‘A Beginners Guide to Tennis Betting, Part 1’: A Guest Post by Jonathan Premachandra

The first in a two-part beginners guide to tennis betting, written by gambling prodigy Jonathan Premachandra. Jonathan has an in-depth knowledge of sports betting, in particular tennis and cricket, and can be found on Twitter here.

A Beginners Guide to Tennis Betting

As a keen follower of the game, you may be tempted to have the odd bet every now and then just to make things more interesting. It can certainly make even some of the dullest matches more captivating and you barely need to risk much to enjoy it. The principles of tennis betting can be as simple or as complex as you choose to make them but if you really want maximize your winnings, here’s some advice on how to go about it. This can be used by anyone who follows tennis and is looking to take a bit of extra money off their bookies.

Research 

Coming into a game, unless you are just betting for the fun of it, it is obviously important that you know about the players and have been following their form coming into the match. Most betting sites give you a list of their past matches and information of their head-to-head record with basic stats on every match coming into this encounter. This is all very helpful but it is not nearly enough to call a game just based on these raw figures.

You need to have watched the previous encounters between these two players, seen how their styles match up against each other and seen how well they have actually been playing recently by watching their games in the run up to this match. Important things to pick up on vary from player to player but unforced errors, 1st serve percentages and winners hit are always crucial.

For an example of how these stats vary with each player you just need to look at the winning stats on players that rely heavily on their serve such as Isner, Roddick and Karlovic. There stats can often be misleading as they line up for a game against one of the top 7. We know that these ‘big servers’ can dispatch their opponents with ease until they play someone who is a very strong returner and has a lower rate of unforced errors like Murray or Nadal.

“A little knowledge is a dangerous thing” 

Past records can be very deceptive if you choose to follow them on their own, for example, take a look at the recent Federer v Murray final in Dubai. Coming into that game, Murray had a solid record against Federer in 3 set matches (8 wins vs 5 losses[1])

So with this lone stat, a price of 2.5 (6/4) for Murray to win another Dubai final against Federer (he beat him in the other Dubai final they met in back in 2008) looks pretty good. So surely that must mean it would be a great bet to take, right? Wrong. Murray was outplayed in straight sets inside two and a half-hours, showing nothing of the form he had used to oust Federer in the past. However, if you had been following the matches leading into this final you would have seen Federer in blistering form, while Murray, despite dispatching Djokovic in the Semi, was far from his best. His three set win against Djokovic was always going to have a draining effect on him and if you looked at the stats, you could see his first serve record was not great. The casual tennis fan rushed to bet on Murray after seeing those odds but if they had watched how Federer had dominated on his route the final, they would have known that those odds were justified (Federer was around 4/7 favourite at the start).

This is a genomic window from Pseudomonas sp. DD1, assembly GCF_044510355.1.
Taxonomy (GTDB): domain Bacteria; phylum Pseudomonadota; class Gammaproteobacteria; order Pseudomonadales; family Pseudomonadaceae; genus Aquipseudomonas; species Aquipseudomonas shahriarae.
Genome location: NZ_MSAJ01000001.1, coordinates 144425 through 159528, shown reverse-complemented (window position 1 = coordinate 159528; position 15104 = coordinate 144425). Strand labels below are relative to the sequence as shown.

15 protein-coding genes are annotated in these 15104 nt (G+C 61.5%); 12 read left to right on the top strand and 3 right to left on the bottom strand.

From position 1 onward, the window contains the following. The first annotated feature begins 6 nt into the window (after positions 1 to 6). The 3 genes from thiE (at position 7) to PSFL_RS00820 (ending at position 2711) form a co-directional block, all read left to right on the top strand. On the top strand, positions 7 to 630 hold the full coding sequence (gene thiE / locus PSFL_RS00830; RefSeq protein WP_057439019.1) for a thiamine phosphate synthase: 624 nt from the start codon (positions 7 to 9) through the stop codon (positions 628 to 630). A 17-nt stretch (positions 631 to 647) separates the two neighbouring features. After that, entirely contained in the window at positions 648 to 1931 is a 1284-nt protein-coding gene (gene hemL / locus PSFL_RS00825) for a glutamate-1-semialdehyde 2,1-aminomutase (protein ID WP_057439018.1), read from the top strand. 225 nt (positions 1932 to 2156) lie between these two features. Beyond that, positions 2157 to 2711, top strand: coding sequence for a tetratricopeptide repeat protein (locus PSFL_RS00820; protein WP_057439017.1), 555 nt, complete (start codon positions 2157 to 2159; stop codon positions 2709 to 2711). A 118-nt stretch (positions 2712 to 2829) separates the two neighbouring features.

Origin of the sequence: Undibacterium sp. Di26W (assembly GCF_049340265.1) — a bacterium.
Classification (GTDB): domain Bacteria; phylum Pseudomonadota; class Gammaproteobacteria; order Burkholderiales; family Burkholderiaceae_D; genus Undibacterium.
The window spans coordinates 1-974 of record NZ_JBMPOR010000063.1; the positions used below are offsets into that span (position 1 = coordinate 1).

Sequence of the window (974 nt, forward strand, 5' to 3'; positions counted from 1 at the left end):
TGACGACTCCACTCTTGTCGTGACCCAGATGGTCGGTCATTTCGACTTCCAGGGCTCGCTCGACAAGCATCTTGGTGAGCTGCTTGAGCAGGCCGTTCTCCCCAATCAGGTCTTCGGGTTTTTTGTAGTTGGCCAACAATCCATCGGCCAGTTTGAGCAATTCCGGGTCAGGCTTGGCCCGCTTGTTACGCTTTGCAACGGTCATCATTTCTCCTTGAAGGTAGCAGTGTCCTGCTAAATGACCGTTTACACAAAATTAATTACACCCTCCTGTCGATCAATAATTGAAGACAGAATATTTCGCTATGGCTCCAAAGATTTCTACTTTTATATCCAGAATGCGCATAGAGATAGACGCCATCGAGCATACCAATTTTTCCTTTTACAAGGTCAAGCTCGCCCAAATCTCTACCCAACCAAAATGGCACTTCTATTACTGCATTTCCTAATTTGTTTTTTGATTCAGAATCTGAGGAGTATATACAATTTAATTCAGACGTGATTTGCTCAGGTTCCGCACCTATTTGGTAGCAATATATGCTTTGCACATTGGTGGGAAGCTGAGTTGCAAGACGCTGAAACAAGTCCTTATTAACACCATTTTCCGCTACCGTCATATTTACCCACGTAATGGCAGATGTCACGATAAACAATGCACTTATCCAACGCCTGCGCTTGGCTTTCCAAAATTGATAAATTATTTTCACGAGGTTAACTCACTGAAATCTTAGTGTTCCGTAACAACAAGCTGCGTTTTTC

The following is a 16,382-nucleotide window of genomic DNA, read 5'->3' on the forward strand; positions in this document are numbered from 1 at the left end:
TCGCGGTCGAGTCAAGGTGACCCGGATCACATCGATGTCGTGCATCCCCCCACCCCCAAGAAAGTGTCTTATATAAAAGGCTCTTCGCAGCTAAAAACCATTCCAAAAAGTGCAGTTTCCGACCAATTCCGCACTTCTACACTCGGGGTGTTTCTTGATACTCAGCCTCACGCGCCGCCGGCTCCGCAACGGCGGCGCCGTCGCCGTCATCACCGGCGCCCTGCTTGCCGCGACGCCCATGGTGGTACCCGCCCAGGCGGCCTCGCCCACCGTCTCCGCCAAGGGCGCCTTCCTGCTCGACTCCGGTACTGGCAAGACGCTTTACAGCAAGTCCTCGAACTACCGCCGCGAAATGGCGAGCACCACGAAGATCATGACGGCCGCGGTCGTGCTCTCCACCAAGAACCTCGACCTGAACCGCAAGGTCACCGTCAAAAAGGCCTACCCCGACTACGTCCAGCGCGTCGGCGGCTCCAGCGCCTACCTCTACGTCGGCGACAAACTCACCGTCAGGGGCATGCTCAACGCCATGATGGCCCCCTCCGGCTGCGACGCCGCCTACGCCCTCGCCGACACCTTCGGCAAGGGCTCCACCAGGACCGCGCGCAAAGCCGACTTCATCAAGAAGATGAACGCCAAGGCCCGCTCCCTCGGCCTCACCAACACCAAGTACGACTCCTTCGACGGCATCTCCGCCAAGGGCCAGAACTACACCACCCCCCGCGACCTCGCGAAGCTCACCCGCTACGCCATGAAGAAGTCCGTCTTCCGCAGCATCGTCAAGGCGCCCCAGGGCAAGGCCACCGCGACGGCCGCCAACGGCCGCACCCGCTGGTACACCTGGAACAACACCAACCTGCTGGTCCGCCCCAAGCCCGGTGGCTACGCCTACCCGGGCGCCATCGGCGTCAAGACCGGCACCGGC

There are countless factors that you can look at such as a player’s abilities on a particular surface; their past records at the same tournament, their form in the last few tournaments etc. You can also factor in things like fatigue and injuries, just look at Djokovic in the ATP World Tour Finals last year, after such a successful calendar year, he was exhausted coming into the tournament. Nadal was suffering with an injury while Federer, who had taken a short break before the tournament was fresh and near his flawless best. Long story short, the bookies faltered and gave odds of 6/4 on Federer for the tournament just before the semi final stage, he then strolled past Ferrer in straights and won the final against Tsonga in a fairly comfortable 3 set victory and in doing so he helped me pay off a large chunk of my student overdraft!

These types of odds have to be spotted and you have to weigh up whether or not the bookies are making a mistake. In the case of the Dubai final, the odds were spot on as Federer took it fairly comfortably, but given the conditions of the other players and Federer’s form in the Masters, there was good money to be made on Federer at the half way stage.

JP

Look out for the second part in the next few weeks, which will deal the more lucrative in-play betting.

You can follow Jonny on Twitter here

– TN


[1] http://www.atpworldtour.com/Players/Head-To-Head.aspx?pId=F324&oId=MC10)

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2 Comments on “‘A Beginners Guide to Tennis Betting, Part 1’: A Guest Post by Jonathan Premachandra”

  1. […] (Source: TennisNiche.wordpress.com – A Beginners Guide to Tennis Betting, Part 1) […]

  2. […] second of a two-part series guide to tennis betting, by Jonathan Premachandra (read part one here). Jonathan has an in-depth knowledge of sports betting, in particular tennis and cricket, and can […]


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